They have lived outside 24/7 since they were born and have always gotten to just run around and be horses. I believe this is the healthiest way to raise foals both for physical development and for developing social skills with other horses. They are both a bit behind on their educations under saddle thanks to me. I waited until the summer of their three year old year to have them backed. I think that was a good thing but then I didn't have time to continue working with them after that and they hung out in the field again for several months. They certainly weren't complaining about that by the way.
I got back on track with riding them last summer and we were starting to really make some progress. I took them to an open schooling day at our local cross country course just to get them off the farm and exposed to strange places, horses, etc. They were both great and even went through the water jump, jumped the ditch and went up and down the bank. Then we had our trailer incident thanks to an idiot driver. Thankfully both of their injuries were pretty mild in the grand scheme of things but they needed some time off to recover. Of course when they were ready to be brought back to work I was extremely busy on the farm so they sat around for several months again.
I started riding Lexi on New Year's Day and put Bonnie with a trainer a few miles from the farm a few weeks before that so they are both in work again. I have thoroughly enjoyed every single ride I have had on Lexi since getting back in the saddle again to start the year off right. So Lexi has a grand total of just under six months under saddle, and unfortunately it isn't six months in a row.
Jason took some pictures of me riding Lexi this weekend. With such perfect weather what better way to enjoy it than riding? I have to say she was especially fantastic during today's ride. We've been incorporating trot poles into our work the last few rides and today we cantered some poles. She was so cute and reminded me so much of her mother when she was learning to go over poles and then learning to jump. Bridget's signal that she felt good was when she would squeal after a pole or a jump and do a mini version of a crow hop. And I do mean mini, a beginner could sit through it easily. Lexi did the exact same thing today! The first time we cantered the pole she squealed and did a mini crow hop on her first stride after the pole. It made my day and I hugged her as we were cantering around after her squeal and hop.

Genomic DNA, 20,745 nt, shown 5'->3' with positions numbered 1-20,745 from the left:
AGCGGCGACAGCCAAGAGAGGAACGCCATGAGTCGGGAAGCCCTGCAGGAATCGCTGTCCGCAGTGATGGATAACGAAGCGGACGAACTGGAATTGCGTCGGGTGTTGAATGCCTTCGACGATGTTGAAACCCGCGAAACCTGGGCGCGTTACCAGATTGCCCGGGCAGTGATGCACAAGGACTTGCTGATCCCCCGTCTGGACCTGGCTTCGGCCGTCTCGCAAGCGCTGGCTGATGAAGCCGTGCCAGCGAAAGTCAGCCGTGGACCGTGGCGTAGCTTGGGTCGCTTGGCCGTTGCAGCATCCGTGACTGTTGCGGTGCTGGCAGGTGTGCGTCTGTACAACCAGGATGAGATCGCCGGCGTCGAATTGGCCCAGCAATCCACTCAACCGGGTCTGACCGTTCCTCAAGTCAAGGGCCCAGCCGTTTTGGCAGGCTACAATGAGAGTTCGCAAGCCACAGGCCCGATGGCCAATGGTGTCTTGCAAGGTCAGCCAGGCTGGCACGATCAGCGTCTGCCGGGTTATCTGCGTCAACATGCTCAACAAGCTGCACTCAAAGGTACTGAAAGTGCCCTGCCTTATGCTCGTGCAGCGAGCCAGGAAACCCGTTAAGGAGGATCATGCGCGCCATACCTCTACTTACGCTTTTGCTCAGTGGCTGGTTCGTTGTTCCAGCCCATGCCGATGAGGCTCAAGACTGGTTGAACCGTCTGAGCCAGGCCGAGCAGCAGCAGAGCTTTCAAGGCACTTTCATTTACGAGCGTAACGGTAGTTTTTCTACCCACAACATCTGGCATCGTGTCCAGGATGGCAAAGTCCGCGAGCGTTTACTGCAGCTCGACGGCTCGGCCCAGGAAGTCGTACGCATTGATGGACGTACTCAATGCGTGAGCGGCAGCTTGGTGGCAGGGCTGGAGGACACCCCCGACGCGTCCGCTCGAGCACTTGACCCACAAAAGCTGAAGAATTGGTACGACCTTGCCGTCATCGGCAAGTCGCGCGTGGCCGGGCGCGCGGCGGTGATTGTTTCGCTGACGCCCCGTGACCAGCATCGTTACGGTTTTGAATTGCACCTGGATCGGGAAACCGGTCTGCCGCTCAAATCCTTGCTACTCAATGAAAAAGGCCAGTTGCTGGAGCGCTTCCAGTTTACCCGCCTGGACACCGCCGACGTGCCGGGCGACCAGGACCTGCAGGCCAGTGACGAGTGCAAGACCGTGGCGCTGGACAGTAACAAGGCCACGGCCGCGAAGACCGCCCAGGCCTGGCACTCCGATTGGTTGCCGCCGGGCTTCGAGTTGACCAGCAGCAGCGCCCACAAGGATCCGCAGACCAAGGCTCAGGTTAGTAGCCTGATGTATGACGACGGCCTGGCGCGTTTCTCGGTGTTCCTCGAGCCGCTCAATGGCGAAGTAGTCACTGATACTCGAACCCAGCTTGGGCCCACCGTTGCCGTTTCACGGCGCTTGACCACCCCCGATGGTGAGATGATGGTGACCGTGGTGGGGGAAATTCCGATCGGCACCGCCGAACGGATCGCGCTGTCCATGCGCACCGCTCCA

Horses really know how to bring out a wide spectrum of emotions in me. They bring me such joy and happiness, but they've also brought me a lot of sadness and despair from certain situations. Facing the reality of Bridget's retirement was really hard. Losing one of our retirees is really hard. Seeing them happily grazing, napping or playing is wonderful. A great ride on a horse you bred and raised yourself is almost unbeatable. So thanks for such a great time today Lexi!
Jason and Bear were my audience on Sunday although Bear was apparently much more interested in chewing on his stick. Walking
Starting to engage herself here
Going across the diagonal
Jason cut my head off but he got a nice picture of Lexi!
Big pats as we walk along on a loose rein
Cantering on the left lead
Cantering on the right lead
Getting up in a little bit of a 2 point position and asking her to start really cantering forward on a loose rein
More big pats for being such a good girl
Lexi moving in for her candy cane treat for a job well done. Jason came home with a bunch of candy canes that he bought on sale shortly after Christmas. He had gone to get a prescription filled and they had all of the Christmas candy on sale. He announced he had bought me a bunch of candy canes since they were on sale and I liked them so much. Huh??? Jason, how many years have you known me and how many candy canes have you seen me eat during that time? Yep, ZERO. I guess it is the though that counts although I am clueless as to where the thought actually came from. The horses have all been enjoying the candy canes though!